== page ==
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God gave us music
that we might pray without words

Music is a huge part of our worship and our culture at First Pres. It shows up in everything from the hymn selections on Sundays to our mission trips and beyond.

If you love what music brings to your life—and to your relationship with God—I’d like to personally invite you to experience our one-of-a-kind music program.

Ralph F. Stannard
Music Director, First Presbyterian Church of Richardson
Artistic Director, Plano Civic Chorus

Sanctuary Choir & Children's Choir
The Sanctuary Choir

During Sunday worship, The Sanctuary Choir not only leads the congregation in hymns and responsorial music, but also performs an anthem and an offertory piece. The chorus is made up of professional performers and those who simply love to sing. While we’re a volunteer choir, we take our role in worship seriously—and we strive to move people closer to God with each performance.

    Rehearsals: Wednesdays 7:30 – 9:30pm

    Open to all adults regardless of musical training
 


Children’s Choir

The Children’s Choir nurtures our kids’ joy of singing — and helps them learn the importance of teamwork, focus and discipline along the way.

    Open to children ages 4 – 12

    Rehearsals: Wednesdays 5:30 – 6:00pm

    No musical experience required
 

The Sanctuary Music Series

Ralph Stannard started the Sanctuary Music Series as a way to share our musical gifts—and the message that inspires them—with our friends and neighbors in the community. His programs are spiritually fulfilling, technically challenging and artistically inspiring. The music series features The Sanctuary Choir in partnership with professional performers like the Dallas Chamber Orchestra and a number of soloists.

Current Programs Include:

    Good Friday Concert

    All Saints Day Concert

    Christmas Concert

Subscribe to weekly ePress emails for updates on concerts and other music programs at First Presbyterian.
 

Ruth Greer Handbell Choir
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Beauty resounds often at FPCR, thanks to the musical talents and commitment of the Ruth Greer Handbell Choir (RGHC). Through the generous support and gifts of many members of the congregation, RGHC is blessed to ring six octaves of Malmark handbells and six octaves of Malmark choirchimes.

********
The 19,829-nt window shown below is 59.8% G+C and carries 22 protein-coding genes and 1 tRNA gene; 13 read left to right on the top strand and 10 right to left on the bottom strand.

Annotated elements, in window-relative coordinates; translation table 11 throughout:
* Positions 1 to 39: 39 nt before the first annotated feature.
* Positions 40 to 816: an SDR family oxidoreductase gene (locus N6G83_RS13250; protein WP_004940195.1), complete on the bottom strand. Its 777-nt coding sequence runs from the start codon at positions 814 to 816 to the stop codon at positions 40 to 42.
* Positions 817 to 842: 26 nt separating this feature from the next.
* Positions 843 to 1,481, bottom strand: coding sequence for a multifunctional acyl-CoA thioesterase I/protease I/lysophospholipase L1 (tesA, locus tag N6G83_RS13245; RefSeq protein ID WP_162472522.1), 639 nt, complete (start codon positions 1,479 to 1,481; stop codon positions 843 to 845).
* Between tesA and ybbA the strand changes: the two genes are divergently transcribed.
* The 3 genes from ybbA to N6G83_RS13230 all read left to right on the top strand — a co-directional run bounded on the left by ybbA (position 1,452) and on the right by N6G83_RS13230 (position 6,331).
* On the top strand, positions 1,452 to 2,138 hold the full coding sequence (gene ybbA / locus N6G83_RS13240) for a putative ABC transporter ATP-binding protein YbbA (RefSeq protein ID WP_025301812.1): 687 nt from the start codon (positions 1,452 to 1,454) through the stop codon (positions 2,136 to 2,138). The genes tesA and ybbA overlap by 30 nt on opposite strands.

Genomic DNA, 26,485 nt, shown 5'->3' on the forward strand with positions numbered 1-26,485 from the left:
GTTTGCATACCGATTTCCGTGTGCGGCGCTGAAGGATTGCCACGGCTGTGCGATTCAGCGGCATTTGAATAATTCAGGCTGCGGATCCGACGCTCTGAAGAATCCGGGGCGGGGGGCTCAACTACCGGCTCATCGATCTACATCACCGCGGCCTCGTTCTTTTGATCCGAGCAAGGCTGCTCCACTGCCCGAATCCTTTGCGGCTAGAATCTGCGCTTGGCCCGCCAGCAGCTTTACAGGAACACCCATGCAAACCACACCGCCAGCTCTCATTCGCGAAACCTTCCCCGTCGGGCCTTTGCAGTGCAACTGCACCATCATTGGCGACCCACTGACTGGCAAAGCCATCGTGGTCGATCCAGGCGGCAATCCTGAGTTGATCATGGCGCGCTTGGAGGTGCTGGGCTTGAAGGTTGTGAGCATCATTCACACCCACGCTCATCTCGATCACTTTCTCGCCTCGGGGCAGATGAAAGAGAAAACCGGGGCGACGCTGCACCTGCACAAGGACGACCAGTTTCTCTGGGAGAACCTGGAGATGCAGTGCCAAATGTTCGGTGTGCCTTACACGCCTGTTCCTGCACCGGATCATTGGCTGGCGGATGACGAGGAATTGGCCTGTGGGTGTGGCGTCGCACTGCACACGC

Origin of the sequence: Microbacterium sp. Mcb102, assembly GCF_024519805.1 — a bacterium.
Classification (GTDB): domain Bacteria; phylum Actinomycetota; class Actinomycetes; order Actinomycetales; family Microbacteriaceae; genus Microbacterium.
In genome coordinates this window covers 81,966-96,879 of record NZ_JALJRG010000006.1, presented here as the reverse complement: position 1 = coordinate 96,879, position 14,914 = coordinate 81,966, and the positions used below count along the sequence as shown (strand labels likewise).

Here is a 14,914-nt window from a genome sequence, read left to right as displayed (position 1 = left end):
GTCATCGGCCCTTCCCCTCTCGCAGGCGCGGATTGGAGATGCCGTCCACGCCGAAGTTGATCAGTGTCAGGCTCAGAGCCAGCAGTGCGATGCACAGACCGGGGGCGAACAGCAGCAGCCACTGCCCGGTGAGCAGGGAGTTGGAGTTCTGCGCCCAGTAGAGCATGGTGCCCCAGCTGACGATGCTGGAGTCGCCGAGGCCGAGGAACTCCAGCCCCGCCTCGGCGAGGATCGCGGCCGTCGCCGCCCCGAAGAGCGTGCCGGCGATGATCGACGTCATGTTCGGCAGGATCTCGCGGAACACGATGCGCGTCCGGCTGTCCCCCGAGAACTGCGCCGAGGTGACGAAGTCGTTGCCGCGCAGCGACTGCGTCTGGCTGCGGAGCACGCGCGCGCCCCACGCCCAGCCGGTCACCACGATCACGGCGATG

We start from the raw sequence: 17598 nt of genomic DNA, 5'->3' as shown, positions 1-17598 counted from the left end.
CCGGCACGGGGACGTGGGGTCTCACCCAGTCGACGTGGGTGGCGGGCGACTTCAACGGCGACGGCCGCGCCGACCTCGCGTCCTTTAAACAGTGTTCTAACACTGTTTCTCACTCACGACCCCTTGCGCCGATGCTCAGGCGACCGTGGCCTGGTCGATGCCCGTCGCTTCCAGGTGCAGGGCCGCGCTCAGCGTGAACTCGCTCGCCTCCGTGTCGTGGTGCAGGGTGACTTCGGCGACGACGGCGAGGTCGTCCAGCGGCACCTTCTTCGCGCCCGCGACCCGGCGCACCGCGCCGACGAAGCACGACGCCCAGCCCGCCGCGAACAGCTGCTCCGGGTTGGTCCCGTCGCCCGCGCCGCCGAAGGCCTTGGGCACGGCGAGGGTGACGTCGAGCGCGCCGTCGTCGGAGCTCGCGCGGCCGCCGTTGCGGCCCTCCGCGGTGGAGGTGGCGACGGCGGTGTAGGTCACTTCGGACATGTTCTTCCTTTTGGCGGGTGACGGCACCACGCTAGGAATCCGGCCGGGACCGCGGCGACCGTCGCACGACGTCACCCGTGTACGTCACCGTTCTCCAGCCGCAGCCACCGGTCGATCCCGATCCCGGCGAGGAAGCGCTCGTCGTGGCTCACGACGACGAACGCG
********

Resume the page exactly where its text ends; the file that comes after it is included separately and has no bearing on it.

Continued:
Rehearsals are Wednesdays 5:45 – 7:15pm (September thru May). All youth and adults with music-reading experience are invited to participate

Those who want just a sampling of what it's like to ring handbells can join us for one of the short-term classes offered periodically throughout the year.


RGHC Concert celebrating 30 years under Becky Lormor's leadership

November 11, 2018


2016 Summer Handbell Camp Report
by Becky Lormor

A diverse group of elementary students and adults attended FPCR’s 2016 Handbell Music Camp in August,  including folks from our Taiwanese nesting congregation (TPCD), children and a parent from First Friday, a music director from a neighbor church, a member of our FPC Chamber Ensemble, and an FPC worship visitor from Turkey.

Over the course of five evenings, these musicians, from beginners to pros, filled our Commons with ringing; shared fellowship over supper; and competed in games such as Handbell Baseball, Whole Note Ring Toss, MUSIC Bingo, and Rhythm Sudoku! Along with learning or reviewing basic musical vocabulary, the campers absorbed an array of handbell-specific concepts, including ring; damp; let vibrate; shake; martellato; 4-in-hand; and more…. If that’s all “Greek” to you, I invite you to attend our next handbell class OR contact me about forming a beginner handbell choir at FPC.